The United States is recruiting the world’s doctors — and from the very places that need MDs the most. Dubbed the “international brain drain,” the United States leads the way in attracting international doctors, especially those from Africa.
The United States, with its high salaries, attracts more international doctors every year than Britain, Canada and Australia combined. However, for every 1000 people, Africa has only 2.3 health care workers, while the United States has almost 25. Doctors emigrating in droves from developing countries for “greener pastures” are making an already critical health worker shortage ever more dire.
But this brain drain is not new. In countries like Ghana, some 61% of MDs produced in the country between 1986 and 1994 had already left the country by 1999. The financial loss from emigration like this has been extremely detrimental. The loss from this period of emigration in Ghana alone is estimated at over 5.9 million dollars.
Not surprising, foreign medical doctors make up a substantial proportion of the MD workforce in some of the most affluent countries in the world. More than 34% of MDs practicing in New Zealand were from overseas in 2000. And according to a 2010 report in the Economie Internationale other developed countries have extremely high proportions of foreign MDs, including the United-Kingdom with 31%, the United-States with 26%, and Australia and Canada with more than 20%.
This is in part the result of initiatives like the 1994 U.S. legislation proposed to allow foreign doctors on student visas access to stay in the U.S. if they agreed to work in some of the poorest places in the United States. Since then, over 8,500 African doctors have left Africa and gained jobs at American hospitals that were in short supply.
A sneaky initiative. It looks great from the outside from its ability to give African medical students the chance to work in the U.S. for higher wages but it does nothing but continue to keep those living in “periphery” countries ever more dependent on “core” countries.
This is described by most scholars as the dependency theory — an economic model that became popular in the 1960s as a critic of the way the United States, along with many western countries, exploits those in the “periphery” for their own gain.
Poor countries provide resources, in the form of raw materials, cheap labor, and a market to those countries in the core. While wealthy countries in the core perpetuate their dependence in every way possible — through control of the media, economic politics, banks and finance insinuations like the IMF and World Bank, educational initiatives, cultural exploitation, and even sporting events like the World Cup.
Indeed, this exploitation is clearly exemplified by the emigration policies facilitating the exodus of medical doctors from Africa over the past decade. Of the 12 African countries producing the most medical graduates, 8 have seen a 50% increase from 2002–2011 in all graduates appearing in the U.S. physician workforce. Cameroon, Sudan, and Ethiopia each had over a 100% increase since 2002.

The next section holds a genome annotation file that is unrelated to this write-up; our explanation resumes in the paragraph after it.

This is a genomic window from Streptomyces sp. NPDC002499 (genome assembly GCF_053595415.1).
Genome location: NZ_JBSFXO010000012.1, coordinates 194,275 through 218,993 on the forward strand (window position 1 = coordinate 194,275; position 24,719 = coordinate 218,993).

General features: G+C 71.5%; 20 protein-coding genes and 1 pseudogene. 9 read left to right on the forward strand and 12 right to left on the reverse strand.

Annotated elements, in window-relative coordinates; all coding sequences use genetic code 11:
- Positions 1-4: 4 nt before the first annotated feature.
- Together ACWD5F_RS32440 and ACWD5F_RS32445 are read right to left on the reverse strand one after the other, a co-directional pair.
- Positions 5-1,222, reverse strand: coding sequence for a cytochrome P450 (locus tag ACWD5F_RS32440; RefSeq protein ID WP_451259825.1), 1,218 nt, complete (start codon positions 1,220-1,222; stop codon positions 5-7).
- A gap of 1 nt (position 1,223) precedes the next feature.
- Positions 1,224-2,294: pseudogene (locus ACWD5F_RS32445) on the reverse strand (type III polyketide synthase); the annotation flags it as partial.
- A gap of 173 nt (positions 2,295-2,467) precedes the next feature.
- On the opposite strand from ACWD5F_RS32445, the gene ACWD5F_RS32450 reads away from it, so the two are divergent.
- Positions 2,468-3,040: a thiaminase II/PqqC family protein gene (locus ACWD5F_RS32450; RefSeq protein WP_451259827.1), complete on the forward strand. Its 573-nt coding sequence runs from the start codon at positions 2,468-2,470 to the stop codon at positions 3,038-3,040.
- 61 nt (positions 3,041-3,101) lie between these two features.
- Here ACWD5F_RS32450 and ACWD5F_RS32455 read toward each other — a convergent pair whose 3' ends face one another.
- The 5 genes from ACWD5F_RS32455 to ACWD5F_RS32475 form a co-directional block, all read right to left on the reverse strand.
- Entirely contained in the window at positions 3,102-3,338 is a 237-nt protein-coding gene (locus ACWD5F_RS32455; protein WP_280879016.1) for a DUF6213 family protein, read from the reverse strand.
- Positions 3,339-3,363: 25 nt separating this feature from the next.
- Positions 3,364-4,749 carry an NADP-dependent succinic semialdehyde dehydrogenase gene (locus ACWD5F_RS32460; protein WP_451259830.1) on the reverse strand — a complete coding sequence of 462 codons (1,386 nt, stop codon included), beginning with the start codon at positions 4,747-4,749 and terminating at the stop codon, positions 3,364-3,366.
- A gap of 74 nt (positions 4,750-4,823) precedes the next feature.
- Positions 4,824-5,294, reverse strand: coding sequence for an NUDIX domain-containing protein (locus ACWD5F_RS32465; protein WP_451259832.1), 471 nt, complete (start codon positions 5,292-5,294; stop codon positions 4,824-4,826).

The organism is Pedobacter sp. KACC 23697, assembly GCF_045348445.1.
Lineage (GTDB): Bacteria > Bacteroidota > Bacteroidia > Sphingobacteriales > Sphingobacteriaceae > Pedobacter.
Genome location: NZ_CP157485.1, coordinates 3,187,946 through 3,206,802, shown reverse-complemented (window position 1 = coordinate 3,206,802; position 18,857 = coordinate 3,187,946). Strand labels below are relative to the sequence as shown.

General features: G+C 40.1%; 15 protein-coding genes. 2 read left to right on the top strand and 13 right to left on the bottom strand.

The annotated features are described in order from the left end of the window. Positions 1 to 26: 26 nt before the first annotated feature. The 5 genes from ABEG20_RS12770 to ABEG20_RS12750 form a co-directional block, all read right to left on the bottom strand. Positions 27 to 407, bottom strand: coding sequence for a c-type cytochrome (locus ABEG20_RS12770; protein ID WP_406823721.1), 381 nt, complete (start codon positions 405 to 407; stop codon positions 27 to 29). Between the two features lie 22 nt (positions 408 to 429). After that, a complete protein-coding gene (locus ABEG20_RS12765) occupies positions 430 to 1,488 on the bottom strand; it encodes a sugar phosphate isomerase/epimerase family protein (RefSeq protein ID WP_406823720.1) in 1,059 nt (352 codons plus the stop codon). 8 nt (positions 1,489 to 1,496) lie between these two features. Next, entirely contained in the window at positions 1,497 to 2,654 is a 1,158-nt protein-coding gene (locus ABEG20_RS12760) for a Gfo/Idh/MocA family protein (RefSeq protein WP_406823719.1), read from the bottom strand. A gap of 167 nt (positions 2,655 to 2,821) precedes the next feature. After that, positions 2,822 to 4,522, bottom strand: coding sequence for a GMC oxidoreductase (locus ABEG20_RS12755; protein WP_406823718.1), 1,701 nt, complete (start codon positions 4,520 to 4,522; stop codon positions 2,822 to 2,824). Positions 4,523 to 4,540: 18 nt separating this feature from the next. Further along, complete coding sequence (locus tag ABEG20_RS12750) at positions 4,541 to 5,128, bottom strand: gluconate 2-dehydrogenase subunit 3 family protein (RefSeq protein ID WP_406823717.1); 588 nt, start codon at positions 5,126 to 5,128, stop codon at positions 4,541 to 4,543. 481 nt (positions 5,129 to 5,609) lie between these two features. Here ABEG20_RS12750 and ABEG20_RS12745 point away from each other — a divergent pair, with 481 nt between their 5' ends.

These policies in place, that are sucking up some of Africa’s greatest doctors, are just further methods of perpetuating the poorest country’s dependence on the wealthiest.
It becomes clear then that while the United States benefits, Africa only appears to benefit. The U.S. gains excess doctors, while Africa looses the few it barely has.
While the United Sates grows its ratio of 2.45 doctors for every 1000 people, countries like Mozambique see a decrease in the already alarming rate of .04 doctors for every 1000 people.
Health professionals around the world agree that human resources is the most key component to solving problems in global health. But it is often one of the most neglected components, with much more emphasis focused on managing disease outbreaks and not the people actually preventing diseases.
Oliver Bakewel, of the International Migration Institute, agrees with this logic in writing that “development practice has commonly seen a reduction in migration as either an (implicit or explicit) aim of intervention or an indicator of a programme’s success” in an 2007 report.
However some scholars at the World Bank disagree with the notion that migration is inversely proportional to success in African development. A 2014 article in The Atlantic headlined “Why the brain drain can actually benefit African countries,” outlined their findings that suggest “one additional migrant creates about 2,100 dollars a year in additional exports for his/her country of origin.”
However, this argument does not look closely enough at the brain drain for specifically medical doctors.
The brain drain intersects more than just the medial field — it cross cuts every highly skilled profession. But the effects of the brain drain on the status of health care in Africa is much more harmful than that of the brain drain of — for example — African professors. The average increase of 2,100 dollars in exports will do nothing to solve the critical and immediate lack of medical doctors in almost every African country.
The time is here more than ever for the international community to play a more proactive role in addressing the international medical brain drain. Affluent countries like the United States should be held accountable for exploiting Africa for its doctors, while international policies should be put in place to help African governments increase wages for health workers and retain their much needed MDs.